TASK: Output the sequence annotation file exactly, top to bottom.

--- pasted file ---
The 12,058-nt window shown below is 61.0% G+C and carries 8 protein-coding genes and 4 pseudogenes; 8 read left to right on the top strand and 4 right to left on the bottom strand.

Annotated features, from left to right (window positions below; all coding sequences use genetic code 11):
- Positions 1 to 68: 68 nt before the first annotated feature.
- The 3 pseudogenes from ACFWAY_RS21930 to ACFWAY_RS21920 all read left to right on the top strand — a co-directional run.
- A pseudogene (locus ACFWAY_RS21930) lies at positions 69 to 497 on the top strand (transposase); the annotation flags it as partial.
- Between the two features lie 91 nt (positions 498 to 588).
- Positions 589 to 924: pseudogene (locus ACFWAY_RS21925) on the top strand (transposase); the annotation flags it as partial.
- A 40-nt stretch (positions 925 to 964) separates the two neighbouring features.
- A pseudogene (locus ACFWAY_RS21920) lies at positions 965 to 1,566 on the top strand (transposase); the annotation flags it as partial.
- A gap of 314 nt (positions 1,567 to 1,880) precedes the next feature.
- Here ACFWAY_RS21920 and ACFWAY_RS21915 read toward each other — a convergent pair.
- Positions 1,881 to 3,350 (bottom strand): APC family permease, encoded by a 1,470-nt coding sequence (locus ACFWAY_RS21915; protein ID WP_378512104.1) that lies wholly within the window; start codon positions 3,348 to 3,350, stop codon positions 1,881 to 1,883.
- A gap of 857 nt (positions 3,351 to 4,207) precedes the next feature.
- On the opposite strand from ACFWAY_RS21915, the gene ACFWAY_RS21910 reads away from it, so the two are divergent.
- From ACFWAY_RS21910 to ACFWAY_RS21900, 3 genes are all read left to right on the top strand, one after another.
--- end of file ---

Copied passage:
The 12,058-nt window shown below is 61.0% G+C and carries 8 protein-coding genes and 4 pseudogenes; 8 read left to right on the top strand and 4 right to left on the bottom strand.

Annotated features, from left to right (window positions below; all coding sequences use genetic code 11):
- Positions 1 to 68: 68 nt before the first annotated feature.
- The 3 pseudogenes from ACFWAY_RS21930 to ACFWAY_RS21920 all read left to right on the top strand — a co-directional run.
- A pseudogene (locus ACFWAY_RS21930) lies at positions 69 to 497 on the top strand (transposase); the annotation flags it as partial.
- Between the two features lie 91 nt (positions 498 to 588).
- Positions 589 to 924: pseudogene (locus ACFWAY_RS21925) on the top strand (transposase); the annotation flags it as partial.
- A 40-nt stretch (positions 925 to 964) separates the two neighbouring features.
- A pseudogene (locus ACFWAY_RS21920) lies at positions 965 to 1,566 on the top strand (transposase); the annotation flags it as partial.
- A gap of 314 nt (positions 1,567 to 1,880) precedes the next feature.
- Here ACFWAY_RS21920 and ACFWAY_RS21915 read toward each other — a convergent pair.
- Positions 1,881 to 3,350 (bottom strand): APC family permease, encoded by a 1,470-nt coding sequence (locus ACFWAY_RS21915; protein ID WP_378512104.1) that lies wholly within the window; start codon positions 3,348 to 3,350, stop codon positions 1,881 to 1,883.
- A gap of 857 nt (positions 3,351 to 4,207) precedes the next feature.
- On the opposite strand from ACFWAY_RS21915, the gene ACFWAY_RS21910 reads away from it, so the two are divergent.
- From ACFWAY_RS21910 to ACFWAY_RS21900, 3 genes are all read left to right on the top strand, one after another.